I hope this information helps to reassure you that NHS Lanarkshire is taking the matter of second hand smoke and enforcing our smoking policy very seriously. While we are well aware that some smokers persist in smoking on our premises despite our policy, we are confident that the steps we are taking as well as the future legislative change will help us to reduce this over time.

Kind regards

Melanie MacLean

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Update posted by Ignorant smokers (a relative)

Thank you for your response. While I see that steps are being taken to discourage smoking. Why are there not staff ie security staff on hospital premises to ensure this is not happening? .. Why are ward nurses Allowing sick patients to leave the wards to smoke? .. And then there is the question of hygiene. I did notice that all around the car park and outside were these blue wheel chairs in which the smokers has been sitting .. The words .. Cross infection, cross contamination come to mind. I certainly would not like to sit in one if these chairs after it had been used and discarded by a sick smoker. Can you assure me these chairs are are thoroughly disinfected before use by next sick patient?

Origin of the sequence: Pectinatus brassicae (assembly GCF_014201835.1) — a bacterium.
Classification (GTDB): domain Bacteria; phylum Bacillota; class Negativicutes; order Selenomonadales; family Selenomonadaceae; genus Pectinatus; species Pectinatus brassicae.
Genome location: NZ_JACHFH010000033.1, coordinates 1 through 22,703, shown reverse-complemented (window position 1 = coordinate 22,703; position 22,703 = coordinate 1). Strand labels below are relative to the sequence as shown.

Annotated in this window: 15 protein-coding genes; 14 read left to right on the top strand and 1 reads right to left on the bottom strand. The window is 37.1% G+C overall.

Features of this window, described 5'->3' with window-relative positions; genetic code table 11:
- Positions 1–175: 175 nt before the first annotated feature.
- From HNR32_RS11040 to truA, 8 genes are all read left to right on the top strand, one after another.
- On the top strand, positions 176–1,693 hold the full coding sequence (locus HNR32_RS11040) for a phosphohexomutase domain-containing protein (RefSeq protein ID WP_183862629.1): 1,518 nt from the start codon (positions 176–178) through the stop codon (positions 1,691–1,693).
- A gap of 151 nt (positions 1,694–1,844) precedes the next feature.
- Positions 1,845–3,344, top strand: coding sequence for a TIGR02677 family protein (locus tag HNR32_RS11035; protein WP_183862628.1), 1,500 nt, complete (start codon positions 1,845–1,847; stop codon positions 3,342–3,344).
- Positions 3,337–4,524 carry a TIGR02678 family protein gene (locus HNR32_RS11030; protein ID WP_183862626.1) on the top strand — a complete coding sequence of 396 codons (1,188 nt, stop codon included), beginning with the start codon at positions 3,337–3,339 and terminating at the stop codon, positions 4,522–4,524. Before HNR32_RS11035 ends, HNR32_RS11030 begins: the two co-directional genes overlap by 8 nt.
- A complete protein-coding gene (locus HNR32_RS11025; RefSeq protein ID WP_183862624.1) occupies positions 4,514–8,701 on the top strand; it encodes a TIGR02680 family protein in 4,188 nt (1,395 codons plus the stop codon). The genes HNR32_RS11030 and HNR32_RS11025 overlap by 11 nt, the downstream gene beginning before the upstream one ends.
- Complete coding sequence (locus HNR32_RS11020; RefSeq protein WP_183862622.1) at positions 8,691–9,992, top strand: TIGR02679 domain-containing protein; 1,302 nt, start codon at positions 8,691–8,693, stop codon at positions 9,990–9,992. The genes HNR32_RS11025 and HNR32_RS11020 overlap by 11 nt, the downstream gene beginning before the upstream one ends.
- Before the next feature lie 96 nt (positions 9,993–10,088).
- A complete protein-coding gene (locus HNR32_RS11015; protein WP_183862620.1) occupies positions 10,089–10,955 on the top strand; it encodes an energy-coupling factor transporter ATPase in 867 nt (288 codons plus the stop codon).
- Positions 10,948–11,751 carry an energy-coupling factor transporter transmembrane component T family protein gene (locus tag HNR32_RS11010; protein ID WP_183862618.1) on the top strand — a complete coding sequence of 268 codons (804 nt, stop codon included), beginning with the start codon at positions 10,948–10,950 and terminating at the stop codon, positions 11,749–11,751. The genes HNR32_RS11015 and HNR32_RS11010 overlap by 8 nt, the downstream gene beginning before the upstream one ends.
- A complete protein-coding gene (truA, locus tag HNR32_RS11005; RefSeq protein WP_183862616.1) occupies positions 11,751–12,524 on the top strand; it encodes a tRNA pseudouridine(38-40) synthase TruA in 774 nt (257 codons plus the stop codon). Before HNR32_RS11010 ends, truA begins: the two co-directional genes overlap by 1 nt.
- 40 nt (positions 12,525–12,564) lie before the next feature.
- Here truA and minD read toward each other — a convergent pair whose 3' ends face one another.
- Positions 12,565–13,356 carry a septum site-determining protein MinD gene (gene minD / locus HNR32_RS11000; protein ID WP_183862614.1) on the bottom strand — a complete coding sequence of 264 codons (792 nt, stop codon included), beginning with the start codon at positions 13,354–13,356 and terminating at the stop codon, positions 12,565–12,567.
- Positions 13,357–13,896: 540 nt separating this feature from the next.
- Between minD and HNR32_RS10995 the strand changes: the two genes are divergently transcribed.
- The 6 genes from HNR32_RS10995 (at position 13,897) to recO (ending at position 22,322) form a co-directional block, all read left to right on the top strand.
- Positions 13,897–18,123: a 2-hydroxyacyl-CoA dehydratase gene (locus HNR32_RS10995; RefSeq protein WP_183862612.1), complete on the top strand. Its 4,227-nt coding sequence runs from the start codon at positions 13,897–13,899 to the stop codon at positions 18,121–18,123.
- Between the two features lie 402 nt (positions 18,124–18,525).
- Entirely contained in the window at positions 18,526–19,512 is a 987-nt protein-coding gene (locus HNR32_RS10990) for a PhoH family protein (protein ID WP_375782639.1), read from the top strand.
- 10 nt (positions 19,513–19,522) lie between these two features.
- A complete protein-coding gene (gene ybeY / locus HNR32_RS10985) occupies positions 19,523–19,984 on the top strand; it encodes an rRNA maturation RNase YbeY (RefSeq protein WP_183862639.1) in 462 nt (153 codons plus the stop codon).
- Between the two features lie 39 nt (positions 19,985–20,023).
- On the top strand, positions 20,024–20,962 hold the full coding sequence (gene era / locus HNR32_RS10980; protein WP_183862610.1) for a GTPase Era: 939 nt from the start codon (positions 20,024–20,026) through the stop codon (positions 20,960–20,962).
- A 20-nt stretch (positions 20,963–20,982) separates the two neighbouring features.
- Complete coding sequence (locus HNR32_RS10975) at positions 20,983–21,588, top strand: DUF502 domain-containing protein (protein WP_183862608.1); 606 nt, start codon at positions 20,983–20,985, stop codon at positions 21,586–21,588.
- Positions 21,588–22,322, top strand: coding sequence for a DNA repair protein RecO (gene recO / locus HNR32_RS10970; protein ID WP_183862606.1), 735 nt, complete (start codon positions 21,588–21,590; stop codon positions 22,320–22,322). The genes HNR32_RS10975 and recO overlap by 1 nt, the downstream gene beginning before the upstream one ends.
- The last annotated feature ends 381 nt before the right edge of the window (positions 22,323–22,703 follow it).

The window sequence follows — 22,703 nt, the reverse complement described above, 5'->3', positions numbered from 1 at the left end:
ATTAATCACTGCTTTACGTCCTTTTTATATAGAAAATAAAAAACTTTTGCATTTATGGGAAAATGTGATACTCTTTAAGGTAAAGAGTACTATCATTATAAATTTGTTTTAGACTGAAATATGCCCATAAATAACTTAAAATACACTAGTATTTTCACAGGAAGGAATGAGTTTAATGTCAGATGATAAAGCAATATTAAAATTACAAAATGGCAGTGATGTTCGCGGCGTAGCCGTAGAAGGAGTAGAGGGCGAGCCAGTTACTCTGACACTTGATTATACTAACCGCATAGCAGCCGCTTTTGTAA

Response from Melanie MacLean, Patient Affairs Manager, Patient Affairs, NHS Lanarkshire

picture of Melanie MacLean

Dear Ignorant smokers,

Thany you for your reply. Whilst nursing staff cannot restrain patients or stop them from leaving the ward, if they are aware that they are leaving the ward to smoke they ensure that patients are reminded that they cannot under any circumstances do so on hospital grounds. Unfortunately the hospital has no funding for security staff to cover the front entrance. It is however the responsibility of all staff to inform patients/visitors that smoking is not permitted in any area of the hospital grounds.

As advised in my previous response, nursing staff do offer and supply nicotine therapy patches to all patients who require them and they would also arrange for the smoking cessation nurse to attend the ward and offer advice and support regarding stopping smoking.

Finally, I can reassure you that all wheelchairs are cleaned on a daily basis and any visible contamination will also be cleaned before use by portering staff.

Kind regards

Melanie MacLean